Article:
- Played for Laughs in Spaceballs: Lone Starr hands Vespa a laser gun, and tells her to hold off the Mooks pursuing them. Vespa refuses, exclaiming that she hates guns. However, after one of the mooks gives her a Close-Call Haircut, she gets so mad, she promptly shoots all of them down.
- Mina Davis from Hungover and Handcuffed and Asshole Yakuza Boyfriend doesn't kill, but she makes an exception for Serial Killer Jack Darwin after he tortures her—and several other girls—with a cheese grater.
- In The Dresden Files, Harry has been offered incredible power, often at terrible prices, throughout the series. He's always refused, though at the same time has always been tempted by that power. Offers range from the addictive draw of pure Black Magic, the eternal knowledge and power of a Fallen Angel, the possible godlike power of the Darkhallow, and the standing offer by Mab, Queen of the Winter Court, to become her Knight. Harry steadfastly resists all of these offers, as he knows that succumbing to these temptations will destroy him as a person. Then the bad guys kidnap his daughter, and Harry accepts Mab's offer to become her Knight.
- Earlier on, he threatens to pull everything listed above to his advantage if Mavra the Black Court Vampiress ever does harm to his friends again (especially Murphy). The threat is so effective that Mavra hasn't been seen or heard from since.
- In many Discworld novels, Sam Vimes thinks about how he's afraid of what he might become if he started acting outside the law, and hopes he never finds something awful enough to make him cross the line. In Snuff, he finally finds it.
- Happens in Agatha Christie's Curtain: Although Hercule Poirot "does not approve of murder," the fact that Stephen Norton can never be tried or connected to the murders that he gets away with puts the lives of the entire UK in danger, leaving it hanging in the balance while Poirot is dying of a heart condition; and he is pushed to the absolute limit so much that he has no other option but to shoot Norton dead in order to stop anymore crimes from happening. He could not say whether it was right to kill, but he is sure that it's for the benefit of everyone.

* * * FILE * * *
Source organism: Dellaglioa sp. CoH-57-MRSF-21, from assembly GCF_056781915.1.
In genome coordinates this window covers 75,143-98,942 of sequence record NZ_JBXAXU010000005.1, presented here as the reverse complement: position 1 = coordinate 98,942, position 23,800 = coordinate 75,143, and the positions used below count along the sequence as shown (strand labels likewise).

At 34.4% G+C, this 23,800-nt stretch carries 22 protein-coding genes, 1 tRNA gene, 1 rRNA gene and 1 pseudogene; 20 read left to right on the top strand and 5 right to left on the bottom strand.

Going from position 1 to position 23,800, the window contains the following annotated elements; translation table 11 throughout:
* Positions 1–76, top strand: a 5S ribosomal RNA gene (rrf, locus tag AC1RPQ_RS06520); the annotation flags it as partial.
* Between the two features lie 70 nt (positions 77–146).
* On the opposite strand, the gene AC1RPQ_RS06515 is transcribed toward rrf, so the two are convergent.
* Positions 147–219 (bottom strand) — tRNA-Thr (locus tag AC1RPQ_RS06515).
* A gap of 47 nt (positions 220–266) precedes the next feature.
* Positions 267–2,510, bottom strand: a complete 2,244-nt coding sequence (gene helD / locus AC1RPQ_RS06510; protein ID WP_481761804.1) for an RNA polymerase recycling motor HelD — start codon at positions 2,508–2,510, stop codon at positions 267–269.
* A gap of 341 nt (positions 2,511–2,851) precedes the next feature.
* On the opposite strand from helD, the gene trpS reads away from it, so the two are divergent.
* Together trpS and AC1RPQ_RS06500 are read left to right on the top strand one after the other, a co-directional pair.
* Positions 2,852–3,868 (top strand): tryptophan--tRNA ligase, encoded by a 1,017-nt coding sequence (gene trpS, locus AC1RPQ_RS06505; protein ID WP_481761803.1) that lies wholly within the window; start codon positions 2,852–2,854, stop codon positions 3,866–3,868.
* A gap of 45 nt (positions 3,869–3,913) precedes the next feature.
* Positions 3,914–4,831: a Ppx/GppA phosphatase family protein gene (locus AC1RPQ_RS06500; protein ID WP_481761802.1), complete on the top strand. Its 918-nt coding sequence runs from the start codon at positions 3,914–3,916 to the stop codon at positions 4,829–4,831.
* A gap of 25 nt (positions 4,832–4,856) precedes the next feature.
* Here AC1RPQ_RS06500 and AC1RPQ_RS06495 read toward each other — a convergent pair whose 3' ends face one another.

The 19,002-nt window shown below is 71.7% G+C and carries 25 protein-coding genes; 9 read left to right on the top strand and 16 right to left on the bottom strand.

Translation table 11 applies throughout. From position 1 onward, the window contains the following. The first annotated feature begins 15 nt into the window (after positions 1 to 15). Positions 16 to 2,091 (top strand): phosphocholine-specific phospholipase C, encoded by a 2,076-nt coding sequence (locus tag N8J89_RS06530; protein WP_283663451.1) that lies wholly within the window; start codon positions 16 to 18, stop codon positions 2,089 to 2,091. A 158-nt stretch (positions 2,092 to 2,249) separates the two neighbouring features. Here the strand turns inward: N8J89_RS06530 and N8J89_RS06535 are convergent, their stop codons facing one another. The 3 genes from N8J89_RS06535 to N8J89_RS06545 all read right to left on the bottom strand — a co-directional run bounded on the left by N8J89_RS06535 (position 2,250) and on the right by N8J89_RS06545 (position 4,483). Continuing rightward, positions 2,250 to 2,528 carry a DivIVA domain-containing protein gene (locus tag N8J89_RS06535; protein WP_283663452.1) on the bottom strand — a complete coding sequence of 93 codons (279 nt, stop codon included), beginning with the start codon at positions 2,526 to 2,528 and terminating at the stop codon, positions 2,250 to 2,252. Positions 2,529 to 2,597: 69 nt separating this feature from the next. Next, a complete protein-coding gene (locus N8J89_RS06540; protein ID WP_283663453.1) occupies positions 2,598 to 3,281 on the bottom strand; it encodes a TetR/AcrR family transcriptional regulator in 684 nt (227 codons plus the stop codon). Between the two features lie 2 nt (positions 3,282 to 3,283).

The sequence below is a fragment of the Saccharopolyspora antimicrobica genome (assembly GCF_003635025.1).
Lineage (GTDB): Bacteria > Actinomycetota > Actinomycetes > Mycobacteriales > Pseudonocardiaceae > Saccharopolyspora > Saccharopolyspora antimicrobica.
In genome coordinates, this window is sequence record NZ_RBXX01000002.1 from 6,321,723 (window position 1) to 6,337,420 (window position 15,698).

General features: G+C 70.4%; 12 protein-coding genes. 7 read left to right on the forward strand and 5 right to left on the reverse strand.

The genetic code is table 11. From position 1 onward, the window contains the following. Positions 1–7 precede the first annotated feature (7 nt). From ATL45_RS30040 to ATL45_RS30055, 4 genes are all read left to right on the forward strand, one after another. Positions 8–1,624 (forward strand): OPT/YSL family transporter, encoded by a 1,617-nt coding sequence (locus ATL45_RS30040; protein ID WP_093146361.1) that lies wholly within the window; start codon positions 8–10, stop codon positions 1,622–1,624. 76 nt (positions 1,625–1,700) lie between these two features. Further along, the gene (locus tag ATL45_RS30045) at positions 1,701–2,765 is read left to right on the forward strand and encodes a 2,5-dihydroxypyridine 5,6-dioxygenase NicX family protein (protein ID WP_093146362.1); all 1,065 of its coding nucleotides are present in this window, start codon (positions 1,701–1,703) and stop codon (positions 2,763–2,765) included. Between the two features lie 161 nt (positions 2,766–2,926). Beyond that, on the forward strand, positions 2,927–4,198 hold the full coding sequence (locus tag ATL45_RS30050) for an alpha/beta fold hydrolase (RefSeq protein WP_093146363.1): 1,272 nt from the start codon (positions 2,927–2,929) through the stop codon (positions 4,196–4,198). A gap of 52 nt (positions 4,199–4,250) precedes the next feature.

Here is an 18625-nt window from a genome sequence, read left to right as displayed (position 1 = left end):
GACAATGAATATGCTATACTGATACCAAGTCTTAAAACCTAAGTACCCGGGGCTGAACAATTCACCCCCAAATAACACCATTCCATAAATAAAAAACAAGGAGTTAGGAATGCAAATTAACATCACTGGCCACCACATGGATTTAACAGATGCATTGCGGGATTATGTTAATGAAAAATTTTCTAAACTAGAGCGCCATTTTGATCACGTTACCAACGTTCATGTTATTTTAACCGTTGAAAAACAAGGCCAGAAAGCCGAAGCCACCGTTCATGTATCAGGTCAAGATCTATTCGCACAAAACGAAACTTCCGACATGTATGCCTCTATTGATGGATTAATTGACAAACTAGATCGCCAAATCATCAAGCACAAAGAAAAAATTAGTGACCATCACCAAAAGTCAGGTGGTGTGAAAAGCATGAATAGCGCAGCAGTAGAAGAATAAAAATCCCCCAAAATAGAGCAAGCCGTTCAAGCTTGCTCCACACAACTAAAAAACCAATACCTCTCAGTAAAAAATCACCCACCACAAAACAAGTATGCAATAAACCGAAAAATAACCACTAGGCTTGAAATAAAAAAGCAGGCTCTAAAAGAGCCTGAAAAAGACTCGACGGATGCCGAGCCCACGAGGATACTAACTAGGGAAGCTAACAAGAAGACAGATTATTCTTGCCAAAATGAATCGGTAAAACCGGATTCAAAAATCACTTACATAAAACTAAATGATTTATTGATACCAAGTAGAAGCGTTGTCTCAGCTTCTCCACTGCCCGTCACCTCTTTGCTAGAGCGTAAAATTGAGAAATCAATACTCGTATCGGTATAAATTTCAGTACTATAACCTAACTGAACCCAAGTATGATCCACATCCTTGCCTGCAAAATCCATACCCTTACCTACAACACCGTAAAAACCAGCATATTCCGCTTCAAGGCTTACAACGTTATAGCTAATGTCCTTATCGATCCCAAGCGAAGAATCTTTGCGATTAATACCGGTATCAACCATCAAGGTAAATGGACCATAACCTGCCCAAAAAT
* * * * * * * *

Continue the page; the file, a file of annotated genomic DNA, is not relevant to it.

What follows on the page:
- Harry Potter:
- In Order of the Phoenix, Harry uses the Cruciatus Curse, one of the three Unforgivable Curses, on Bellatrix Lestrange after she kills Sirius. This turns out to be a subversion; the Cruciatus Curse runs on The Power of Hate, and the righteous fury Harry was feeling at the time just doesn't cut it. All it does is knock Bellatrix down for a second.
- Comes up again in Deathly Hallows: Harry uses the same curse on a Carrow after they disrespected Professor McGonagall. This time it works properly.
- Robots and Empire has a villainous example. Spacers are extremely averse to violence, and Mandamus' entire plan is supposed to be non-violent. However, in order to ensure his plan is carried out the way he wants, Amadiro buys a blaster and threatens to kill Mandamus if he doesn't set the dials as ordered.
- White Collar's Neal snaps in this manner in the second season episode Point Blank, when he has a chance to encounter and kill the man who he believes killed Kate. All of his friends are so worried about him being in this state that when Mozzie finds out he's got a gun, he immediately calls Peter, an FBI agent, which is his equivalent of this trope.
- Person of Interest
Finch: When the time comes for me to pick up a firearm, all will truly be lost.
- When Carter's son is kidnapped, the very anti-gun/anti-weapon Finch is so desperate to help save him that he picks up a gun and asks Reese to teach him how to use it, though he's quite realistic on what sort of assistance he'd be able to give even with a gun. Reese, however, refuses to teach Finch and instead suggests that Finch perform the very valuable assistance of being ready with the get-away car.
- In Season 4, after Shaw is believed to have died Reese actually does attempt to train Finch. In this case, Finch refuses.
- In the series finale, he's seen with a gun again.
- The title character of Chuck hates firearms, preferring tranquilizer guns. The only time he uses one is when his girlfriend and partner Sarah is being threatened.
- John Drake in Danger Man rarely uses a gun, to the point where when he does it's actually a shock. In the entire run of the series, Drake shoots only one person (not counting a later episode with gunplay that ends up being All Just a Dream).
- The main character in The Prisoner never uses a gun, until the events of the final episode push him too far. (Some believe the character is the aforementioned John Drake.)